Use of Cable Restraints in Missouri
After studying reports about the safe and efficient use of cable restraints (sometimes called “relaxing snares”) to capture coyotes and foxes, in 2004 the Missouri Department of Conservation adopted new regulations to allow trappers to use these devices for the first time. The MDC and the Missouri Trappers Association entered into an agreement to provide resident trappers in Missouri with training to learn the best methods for using cable restraints on land.
Unlike snares on land, cable restraints capture and hold animals alive and without significant injuries, and can be used safely in areas where other traps may pose problems for pets and other animals. When used properly by trained trappers, cable restraints have a great track record of holding captured animals without mortalities and with few injuries. Cable restraints have been scientifically tested along with dozens of other types of traps and were found to be the most humane capture device yet tested anywhere in the nation.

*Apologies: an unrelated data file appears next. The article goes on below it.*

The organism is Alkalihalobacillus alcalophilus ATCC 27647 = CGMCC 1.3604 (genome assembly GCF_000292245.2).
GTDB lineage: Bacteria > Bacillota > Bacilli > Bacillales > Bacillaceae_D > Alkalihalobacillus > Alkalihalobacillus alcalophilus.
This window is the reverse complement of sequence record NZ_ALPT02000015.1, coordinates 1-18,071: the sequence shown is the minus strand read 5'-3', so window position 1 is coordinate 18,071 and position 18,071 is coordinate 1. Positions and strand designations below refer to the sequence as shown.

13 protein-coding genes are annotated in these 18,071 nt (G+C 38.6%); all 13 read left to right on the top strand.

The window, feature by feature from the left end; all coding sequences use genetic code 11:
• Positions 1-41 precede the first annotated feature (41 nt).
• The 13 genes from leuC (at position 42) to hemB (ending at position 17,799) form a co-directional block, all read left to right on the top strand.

Due to concerns for the safety of hunting dogs and free-roaming pets, the MDC formed an advisory committee (which included several representatives from dog-hunting groups) to discuss the potential use of cable restraints in Missouri. After many months of discussions, the advisory committee unanimously approved of this tool for use by trained trappers in Missouri.
Following the committee’s recommendations, the MDC adopted specific regulations that allow holders of a Missouri Resident Trapping Permit to participate in a special season for Cable Restraints. Trappers must complete a Cable Restraint Training Program and pass a test to become eligible to use this trapping method.
The fact that cable restraints have been in use for three trouble-free years—even in areas visited by hunting dogs—demonstrates that Missouri trappers understand the safe and proper use of this important tool.